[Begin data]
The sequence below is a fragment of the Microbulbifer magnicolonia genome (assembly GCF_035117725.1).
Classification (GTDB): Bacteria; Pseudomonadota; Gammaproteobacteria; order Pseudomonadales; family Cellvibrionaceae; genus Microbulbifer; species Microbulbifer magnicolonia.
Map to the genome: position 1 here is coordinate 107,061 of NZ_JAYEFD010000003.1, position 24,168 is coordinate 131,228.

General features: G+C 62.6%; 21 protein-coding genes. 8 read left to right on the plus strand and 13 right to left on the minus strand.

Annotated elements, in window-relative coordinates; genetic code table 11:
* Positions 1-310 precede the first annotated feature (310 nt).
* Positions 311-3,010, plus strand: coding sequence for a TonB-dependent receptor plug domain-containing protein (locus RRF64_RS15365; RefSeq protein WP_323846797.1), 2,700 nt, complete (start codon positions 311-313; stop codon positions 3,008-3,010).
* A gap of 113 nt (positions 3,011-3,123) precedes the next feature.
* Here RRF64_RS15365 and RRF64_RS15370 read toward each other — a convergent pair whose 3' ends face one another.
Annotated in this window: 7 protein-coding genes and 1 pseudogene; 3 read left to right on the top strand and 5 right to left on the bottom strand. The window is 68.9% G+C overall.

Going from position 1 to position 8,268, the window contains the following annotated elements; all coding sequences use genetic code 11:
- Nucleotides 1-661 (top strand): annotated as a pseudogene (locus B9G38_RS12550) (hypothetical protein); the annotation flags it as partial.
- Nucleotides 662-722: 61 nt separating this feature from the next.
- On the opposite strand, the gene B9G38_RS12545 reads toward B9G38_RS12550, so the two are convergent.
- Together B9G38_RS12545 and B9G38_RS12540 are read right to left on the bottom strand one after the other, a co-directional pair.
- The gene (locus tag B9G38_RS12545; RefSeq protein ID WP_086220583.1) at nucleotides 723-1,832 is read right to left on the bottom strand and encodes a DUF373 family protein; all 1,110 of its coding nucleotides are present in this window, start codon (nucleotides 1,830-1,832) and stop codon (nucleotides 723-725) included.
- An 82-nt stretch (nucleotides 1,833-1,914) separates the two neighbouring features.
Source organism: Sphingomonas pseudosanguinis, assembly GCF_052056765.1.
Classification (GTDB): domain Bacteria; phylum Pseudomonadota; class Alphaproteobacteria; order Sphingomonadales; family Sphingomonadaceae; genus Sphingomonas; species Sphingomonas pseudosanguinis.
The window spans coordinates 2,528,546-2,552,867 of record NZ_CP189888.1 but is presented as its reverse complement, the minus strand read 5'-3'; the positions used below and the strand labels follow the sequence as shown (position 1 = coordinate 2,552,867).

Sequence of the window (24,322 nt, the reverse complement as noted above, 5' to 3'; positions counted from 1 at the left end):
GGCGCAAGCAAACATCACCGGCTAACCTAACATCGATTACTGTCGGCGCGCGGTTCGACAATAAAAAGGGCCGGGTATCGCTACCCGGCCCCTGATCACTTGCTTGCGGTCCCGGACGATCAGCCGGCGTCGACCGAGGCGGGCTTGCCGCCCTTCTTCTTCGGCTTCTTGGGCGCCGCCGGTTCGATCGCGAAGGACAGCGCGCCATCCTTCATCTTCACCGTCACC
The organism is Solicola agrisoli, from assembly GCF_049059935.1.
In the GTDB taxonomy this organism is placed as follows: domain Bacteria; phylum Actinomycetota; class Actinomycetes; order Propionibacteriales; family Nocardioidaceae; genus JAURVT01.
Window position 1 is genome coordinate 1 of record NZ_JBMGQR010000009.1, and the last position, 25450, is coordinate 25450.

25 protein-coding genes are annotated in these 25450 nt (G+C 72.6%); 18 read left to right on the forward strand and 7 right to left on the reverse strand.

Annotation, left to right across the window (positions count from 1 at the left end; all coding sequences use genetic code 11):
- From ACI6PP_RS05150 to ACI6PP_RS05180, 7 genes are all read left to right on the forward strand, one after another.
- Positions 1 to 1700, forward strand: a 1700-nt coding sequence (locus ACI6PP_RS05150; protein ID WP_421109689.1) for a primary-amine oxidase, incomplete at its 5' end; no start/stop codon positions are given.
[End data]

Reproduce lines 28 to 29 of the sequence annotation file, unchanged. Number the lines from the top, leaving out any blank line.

- From ACI6PP_RS05150 to ACI6PP_RS05180, 7 genes are all read left to right on the forward strand, one after another.
- Positions 1 to 1700, forward strand: a 1700-nt coding sequence (locus ACI6PP_RS05150; protein ID WP_421109689.1) for a primary-amine oxidase, incomplete at its 5' end; no start/stop codon positions are given.